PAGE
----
Laura Bliss turned to Joan Didion today to help make sense of Santa Anas, and fires, in our beloved Southern California:
For all the praise of its “perfect weather,” L.A. is often seen as a city created in defiance of the laws of nature. Before flooded Houston acquired a similar reputation, critics argued that parched, hilly, quake-prone Los Angeles should never have been built where it is: The land is too dry, the earth too unstable. In pop culture, the hubris of its existence brings spectacular punishment—witness L.A. split open by earthquakes, destroyed in alien attacks, consumed by fire. Dubbed the “Devil Winds” in legend and literature, the Santa Ana is an old fixture of this trope, mythicized as a force of insanity, murder,and suicide. “The violence and the unpredictability of the Santa Ana affect the entire quality of life in Los Angeles, accentuate its impermanence, its unreliability,” Joan Didion wrote in Slouching Toward Bethlehem. “The wind shows us how close to the edge we are.”
Writing for the Atlantic’s CityLab, Bliss talks of viewpoints, and lessons:
For those in East Coast cities in particular, perhaps, it will stir up a certain moralism about where cities should and should not be—reminiscent, perhaps, of how hurricane damage was often characterized as karma for overdevelopment in Florida and Texas. Why were people living there to begin with?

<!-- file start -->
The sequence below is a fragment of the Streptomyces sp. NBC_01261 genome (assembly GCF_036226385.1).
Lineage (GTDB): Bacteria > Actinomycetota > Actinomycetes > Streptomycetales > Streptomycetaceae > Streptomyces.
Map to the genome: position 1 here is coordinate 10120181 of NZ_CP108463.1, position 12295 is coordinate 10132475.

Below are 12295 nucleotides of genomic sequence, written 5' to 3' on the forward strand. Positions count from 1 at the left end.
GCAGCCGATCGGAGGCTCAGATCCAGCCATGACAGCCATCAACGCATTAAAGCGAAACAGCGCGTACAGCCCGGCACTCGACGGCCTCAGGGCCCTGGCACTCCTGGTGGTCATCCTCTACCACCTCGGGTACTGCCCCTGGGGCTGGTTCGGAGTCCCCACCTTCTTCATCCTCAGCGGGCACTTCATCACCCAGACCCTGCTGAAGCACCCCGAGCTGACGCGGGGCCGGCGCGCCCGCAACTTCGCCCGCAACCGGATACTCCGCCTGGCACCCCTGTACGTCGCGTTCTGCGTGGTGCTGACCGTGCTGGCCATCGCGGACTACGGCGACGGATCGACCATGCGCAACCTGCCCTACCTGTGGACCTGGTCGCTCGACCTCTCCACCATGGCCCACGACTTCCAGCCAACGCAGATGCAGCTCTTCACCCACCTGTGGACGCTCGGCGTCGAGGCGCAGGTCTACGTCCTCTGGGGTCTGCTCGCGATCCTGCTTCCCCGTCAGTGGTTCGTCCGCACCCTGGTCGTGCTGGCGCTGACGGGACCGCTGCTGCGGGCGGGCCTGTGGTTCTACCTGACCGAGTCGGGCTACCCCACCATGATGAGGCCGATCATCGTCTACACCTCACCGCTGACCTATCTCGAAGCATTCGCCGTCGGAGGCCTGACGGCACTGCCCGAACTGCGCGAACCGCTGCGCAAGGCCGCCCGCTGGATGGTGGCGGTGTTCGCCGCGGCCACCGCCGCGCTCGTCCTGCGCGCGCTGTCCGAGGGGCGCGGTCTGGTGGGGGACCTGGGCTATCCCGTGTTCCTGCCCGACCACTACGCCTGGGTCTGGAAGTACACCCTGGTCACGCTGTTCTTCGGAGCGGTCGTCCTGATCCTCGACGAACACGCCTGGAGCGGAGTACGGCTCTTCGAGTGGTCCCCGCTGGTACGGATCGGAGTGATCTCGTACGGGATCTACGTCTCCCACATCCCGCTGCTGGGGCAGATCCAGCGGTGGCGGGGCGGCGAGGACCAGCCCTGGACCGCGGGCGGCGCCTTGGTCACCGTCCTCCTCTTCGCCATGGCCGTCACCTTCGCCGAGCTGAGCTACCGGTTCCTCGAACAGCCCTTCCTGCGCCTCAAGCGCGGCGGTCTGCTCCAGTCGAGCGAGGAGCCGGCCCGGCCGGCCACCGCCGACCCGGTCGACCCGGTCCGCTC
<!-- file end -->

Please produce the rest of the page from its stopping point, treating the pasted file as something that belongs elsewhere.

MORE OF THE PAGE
Undoubtedly, California’s fires have lessons for urban planners: Some of the foothill communities burning this week have recently developed further into the wild-land interface, inserting homes into fire-prone areas. Zoning and other land-use policies may need to be reexamined, among other ways leaders must prepare for and mitigate the effects of an always-burning future, as the warming atmosphere fans Santa Ana flames.
And Faith Kearns, with Didion as well, in a smart take on how this year’s California fires are undermining our sense that we’re in charge:
There is no doubt that this disaster has deeply tested our assumptions about how we live with wildfires, notably the idea that we can control them. From Houston to Puerto Rico to here at home in California, disasters are revealing new ground that is paradoxically both shakier and more solid than it once seemed. We may find our footing by finally embracing the fact that we can’t always be in charge.
And this, which it took a bit for me to dredge from distant memory. It’s from John Rechy’s L.A. novel Bodies and Souls, in which the Santa Anas and their fires were a sort of central character: